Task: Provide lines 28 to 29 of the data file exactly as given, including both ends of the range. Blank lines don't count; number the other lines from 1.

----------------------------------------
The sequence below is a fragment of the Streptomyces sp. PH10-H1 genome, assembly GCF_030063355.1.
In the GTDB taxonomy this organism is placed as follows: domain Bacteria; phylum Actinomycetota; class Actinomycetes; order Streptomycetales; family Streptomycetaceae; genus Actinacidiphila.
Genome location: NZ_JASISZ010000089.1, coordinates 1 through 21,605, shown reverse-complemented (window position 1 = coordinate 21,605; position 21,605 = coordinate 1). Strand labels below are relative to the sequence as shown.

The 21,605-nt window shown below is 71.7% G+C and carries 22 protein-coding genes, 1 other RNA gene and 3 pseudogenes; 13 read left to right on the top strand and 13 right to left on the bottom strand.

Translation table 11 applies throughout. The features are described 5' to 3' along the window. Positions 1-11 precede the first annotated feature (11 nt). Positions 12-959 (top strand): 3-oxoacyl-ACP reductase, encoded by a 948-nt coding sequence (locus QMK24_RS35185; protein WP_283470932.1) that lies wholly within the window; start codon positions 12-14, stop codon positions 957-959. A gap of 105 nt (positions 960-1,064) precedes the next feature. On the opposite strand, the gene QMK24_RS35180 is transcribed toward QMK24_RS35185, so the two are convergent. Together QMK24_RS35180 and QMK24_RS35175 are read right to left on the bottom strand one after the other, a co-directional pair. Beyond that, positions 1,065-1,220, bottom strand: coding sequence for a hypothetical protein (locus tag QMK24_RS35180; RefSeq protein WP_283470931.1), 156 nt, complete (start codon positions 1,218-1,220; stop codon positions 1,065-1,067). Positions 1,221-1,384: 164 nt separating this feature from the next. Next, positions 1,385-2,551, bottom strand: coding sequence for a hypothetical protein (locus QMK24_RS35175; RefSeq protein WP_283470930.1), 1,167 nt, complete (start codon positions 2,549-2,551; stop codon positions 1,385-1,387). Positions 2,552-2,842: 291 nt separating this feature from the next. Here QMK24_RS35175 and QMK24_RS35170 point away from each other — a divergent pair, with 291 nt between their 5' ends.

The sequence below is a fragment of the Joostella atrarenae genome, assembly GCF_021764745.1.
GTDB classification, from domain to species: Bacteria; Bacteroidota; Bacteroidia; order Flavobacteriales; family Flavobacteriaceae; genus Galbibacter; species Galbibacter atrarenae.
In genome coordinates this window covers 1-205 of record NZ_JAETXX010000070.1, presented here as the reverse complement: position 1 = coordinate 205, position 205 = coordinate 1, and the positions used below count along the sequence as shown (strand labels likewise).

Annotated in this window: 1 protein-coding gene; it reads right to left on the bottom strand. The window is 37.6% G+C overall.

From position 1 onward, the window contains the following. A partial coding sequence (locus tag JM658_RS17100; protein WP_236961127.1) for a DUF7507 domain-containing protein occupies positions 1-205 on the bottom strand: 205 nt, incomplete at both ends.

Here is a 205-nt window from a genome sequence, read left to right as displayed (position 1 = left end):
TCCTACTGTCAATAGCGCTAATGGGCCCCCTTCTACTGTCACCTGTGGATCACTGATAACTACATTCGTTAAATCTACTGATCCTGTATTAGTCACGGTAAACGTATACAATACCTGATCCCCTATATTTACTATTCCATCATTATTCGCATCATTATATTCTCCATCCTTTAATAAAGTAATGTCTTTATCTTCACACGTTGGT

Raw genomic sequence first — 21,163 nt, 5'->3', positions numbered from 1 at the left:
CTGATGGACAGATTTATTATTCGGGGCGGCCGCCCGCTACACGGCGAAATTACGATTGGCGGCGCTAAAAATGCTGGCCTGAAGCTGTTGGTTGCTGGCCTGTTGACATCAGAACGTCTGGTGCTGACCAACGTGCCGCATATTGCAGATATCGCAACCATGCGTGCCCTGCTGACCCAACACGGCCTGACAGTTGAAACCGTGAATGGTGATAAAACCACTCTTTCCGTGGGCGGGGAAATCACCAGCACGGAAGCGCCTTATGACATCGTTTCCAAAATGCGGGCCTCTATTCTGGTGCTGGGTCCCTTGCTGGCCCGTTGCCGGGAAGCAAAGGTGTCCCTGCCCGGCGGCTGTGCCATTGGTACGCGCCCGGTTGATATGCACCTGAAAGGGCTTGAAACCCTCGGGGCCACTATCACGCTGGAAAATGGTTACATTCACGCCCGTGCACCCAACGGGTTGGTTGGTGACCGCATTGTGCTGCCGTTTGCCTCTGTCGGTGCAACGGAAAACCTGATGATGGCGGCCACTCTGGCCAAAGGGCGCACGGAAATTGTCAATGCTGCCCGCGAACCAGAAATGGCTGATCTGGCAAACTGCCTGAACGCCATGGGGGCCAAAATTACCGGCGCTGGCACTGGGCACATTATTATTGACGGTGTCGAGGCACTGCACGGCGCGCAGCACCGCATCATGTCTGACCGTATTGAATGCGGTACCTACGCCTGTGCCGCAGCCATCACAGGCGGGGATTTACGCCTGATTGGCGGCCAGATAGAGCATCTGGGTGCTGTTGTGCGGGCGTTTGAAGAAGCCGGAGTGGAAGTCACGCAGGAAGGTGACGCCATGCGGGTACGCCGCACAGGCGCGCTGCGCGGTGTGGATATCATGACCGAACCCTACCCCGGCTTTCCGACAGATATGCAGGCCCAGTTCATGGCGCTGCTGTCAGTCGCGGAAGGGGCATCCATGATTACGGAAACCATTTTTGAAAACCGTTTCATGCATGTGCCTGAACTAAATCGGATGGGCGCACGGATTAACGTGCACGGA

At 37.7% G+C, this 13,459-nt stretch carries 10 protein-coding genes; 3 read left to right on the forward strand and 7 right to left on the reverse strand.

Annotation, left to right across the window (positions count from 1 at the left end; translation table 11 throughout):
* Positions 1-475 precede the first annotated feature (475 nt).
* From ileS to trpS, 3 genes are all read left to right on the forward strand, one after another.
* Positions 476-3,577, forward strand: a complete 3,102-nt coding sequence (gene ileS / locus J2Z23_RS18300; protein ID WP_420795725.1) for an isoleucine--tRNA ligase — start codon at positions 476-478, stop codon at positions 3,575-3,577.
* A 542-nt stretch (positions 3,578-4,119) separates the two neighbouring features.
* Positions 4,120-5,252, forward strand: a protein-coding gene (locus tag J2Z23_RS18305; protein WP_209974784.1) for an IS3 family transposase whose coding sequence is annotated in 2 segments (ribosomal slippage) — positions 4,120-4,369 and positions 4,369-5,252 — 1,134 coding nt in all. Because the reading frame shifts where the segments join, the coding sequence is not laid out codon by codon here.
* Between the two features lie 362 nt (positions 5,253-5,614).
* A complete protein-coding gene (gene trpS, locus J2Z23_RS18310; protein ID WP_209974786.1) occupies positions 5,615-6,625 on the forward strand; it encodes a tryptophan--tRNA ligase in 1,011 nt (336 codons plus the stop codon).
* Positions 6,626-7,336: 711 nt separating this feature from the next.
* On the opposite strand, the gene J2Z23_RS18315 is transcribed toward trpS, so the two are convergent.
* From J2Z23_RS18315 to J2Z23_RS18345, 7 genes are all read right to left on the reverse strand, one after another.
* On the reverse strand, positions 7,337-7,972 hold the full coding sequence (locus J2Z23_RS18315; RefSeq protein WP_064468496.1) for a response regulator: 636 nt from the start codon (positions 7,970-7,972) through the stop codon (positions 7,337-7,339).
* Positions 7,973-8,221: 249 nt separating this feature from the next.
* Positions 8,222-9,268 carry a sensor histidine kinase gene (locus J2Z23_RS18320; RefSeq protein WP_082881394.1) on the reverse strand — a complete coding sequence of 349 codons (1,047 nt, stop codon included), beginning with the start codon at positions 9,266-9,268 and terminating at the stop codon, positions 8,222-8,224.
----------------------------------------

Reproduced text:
* Positions 7,973-8,221: 249 nt separating this feature from the next.
* Positions 8,222-9,268 carry a sensor histidine kinase gene (locus J2Z23_RS18320; RefSeq protein WP_082881394.1) on the reverse strand — a complete coding sequence of 349 codons (1,047 nt, stop codon included), beginning with the start codon at positions 9,266-9,268 and terminating at the stop codon, positions 8,222-8,224.